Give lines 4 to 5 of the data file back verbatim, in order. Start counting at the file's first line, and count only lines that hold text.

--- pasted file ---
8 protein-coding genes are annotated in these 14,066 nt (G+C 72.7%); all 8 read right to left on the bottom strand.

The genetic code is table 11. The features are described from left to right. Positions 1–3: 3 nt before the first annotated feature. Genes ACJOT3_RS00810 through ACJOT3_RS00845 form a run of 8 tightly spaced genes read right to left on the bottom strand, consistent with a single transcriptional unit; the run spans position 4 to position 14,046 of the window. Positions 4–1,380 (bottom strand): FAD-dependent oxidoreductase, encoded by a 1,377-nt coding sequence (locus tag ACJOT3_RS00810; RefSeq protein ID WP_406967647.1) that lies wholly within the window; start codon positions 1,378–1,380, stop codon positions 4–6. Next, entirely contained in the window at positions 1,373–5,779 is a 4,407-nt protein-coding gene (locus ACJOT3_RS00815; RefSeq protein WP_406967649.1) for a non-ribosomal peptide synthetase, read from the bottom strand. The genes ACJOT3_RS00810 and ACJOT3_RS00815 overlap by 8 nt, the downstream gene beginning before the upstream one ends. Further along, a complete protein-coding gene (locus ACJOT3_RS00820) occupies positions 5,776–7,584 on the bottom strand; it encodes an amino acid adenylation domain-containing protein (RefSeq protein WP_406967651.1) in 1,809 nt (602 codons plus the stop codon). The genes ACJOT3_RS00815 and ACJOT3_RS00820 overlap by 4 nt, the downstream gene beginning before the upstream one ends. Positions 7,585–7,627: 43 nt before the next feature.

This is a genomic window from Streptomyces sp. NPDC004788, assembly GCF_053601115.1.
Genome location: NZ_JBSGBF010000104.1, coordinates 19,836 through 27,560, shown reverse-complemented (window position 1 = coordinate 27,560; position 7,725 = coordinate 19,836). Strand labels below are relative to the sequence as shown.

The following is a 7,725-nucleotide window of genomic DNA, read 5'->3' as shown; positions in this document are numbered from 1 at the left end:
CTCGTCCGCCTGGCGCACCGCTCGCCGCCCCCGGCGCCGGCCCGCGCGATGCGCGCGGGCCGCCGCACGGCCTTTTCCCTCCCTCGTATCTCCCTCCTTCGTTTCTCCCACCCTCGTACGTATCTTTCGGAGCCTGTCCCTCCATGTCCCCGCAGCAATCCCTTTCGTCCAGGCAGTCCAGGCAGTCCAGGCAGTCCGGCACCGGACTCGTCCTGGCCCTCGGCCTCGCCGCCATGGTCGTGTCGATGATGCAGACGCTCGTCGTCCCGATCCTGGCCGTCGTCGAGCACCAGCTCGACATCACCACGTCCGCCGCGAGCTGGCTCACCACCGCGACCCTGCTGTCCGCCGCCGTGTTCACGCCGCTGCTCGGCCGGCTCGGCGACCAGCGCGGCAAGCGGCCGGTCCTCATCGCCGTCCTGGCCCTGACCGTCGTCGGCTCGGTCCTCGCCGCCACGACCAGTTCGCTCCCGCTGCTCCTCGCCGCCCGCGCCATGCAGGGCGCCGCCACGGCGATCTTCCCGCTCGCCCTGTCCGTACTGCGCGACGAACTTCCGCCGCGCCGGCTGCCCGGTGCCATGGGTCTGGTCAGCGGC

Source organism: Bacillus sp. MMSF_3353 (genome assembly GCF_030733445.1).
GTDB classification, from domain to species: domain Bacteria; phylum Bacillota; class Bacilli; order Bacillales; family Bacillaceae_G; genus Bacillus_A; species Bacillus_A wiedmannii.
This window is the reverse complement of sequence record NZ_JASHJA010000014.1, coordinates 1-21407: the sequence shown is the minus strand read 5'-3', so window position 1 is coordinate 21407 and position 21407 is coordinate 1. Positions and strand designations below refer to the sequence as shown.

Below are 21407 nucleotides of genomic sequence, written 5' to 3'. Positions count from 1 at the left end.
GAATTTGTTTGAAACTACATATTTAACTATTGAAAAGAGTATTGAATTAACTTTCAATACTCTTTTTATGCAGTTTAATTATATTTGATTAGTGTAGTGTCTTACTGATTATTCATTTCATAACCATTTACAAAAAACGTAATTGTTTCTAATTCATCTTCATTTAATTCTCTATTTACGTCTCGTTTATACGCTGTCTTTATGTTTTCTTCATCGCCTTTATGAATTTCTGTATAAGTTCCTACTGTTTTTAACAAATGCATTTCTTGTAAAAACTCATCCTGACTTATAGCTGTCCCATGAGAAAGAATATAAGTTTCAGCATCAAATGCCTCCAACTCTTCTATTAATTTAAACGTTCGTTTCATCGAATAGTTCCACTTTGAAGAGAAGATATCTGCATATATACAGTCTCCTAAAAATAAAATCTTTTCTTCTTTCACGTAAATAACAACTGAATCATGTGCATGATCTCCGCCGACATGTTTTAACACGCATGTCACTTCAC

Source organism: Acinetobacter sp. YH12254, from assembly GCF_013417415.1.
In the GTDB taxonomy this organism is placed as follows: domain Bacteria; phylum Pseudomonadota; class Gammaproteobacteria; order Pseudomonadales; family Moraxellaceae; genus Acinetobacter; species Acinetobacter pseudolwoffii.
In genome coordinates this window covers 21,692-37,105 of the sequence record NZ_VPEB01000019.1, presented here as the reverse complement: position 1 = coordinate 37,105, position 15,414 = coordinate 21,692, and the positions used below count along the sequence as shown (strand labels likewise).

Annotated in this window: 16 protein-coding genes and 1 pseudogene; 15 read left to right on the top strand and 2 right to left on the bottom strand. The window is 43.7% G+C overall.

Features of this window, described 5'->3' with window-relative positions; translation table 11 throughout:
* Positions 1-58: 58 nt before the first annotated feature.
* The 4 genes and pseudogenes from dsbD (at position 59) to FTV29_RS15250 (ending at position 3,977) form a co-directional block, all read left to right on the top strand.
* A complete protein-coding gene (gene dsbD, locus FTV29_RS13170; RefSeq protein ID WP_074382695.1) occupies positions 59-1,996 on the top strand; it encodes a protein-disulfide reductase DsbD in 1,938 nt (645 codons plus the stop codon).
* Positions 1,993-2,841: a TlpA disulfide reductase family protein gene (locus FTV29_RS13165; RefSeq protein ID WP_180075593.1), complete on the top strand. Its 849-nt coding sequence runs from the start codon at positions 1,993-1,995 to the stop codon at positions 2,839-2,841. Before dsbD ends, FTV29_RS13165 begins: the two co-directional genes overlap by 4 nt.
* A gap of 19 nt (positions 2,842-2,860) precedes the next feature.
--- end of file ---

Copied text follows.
Genome location: NZ_JBSGBF010000104.1, coordinates 19,836 through 27,560, shown reverse-complemented (window position 1 = coordinate 27,560; position 7,725 = coordinate 19,836). Strand labels below are relative to the sequence as shown.

The following is a 7,725-nucleotide window of genomic DNA, read 5'->3' as shown; positions in this document are numbered from 1 at the left end: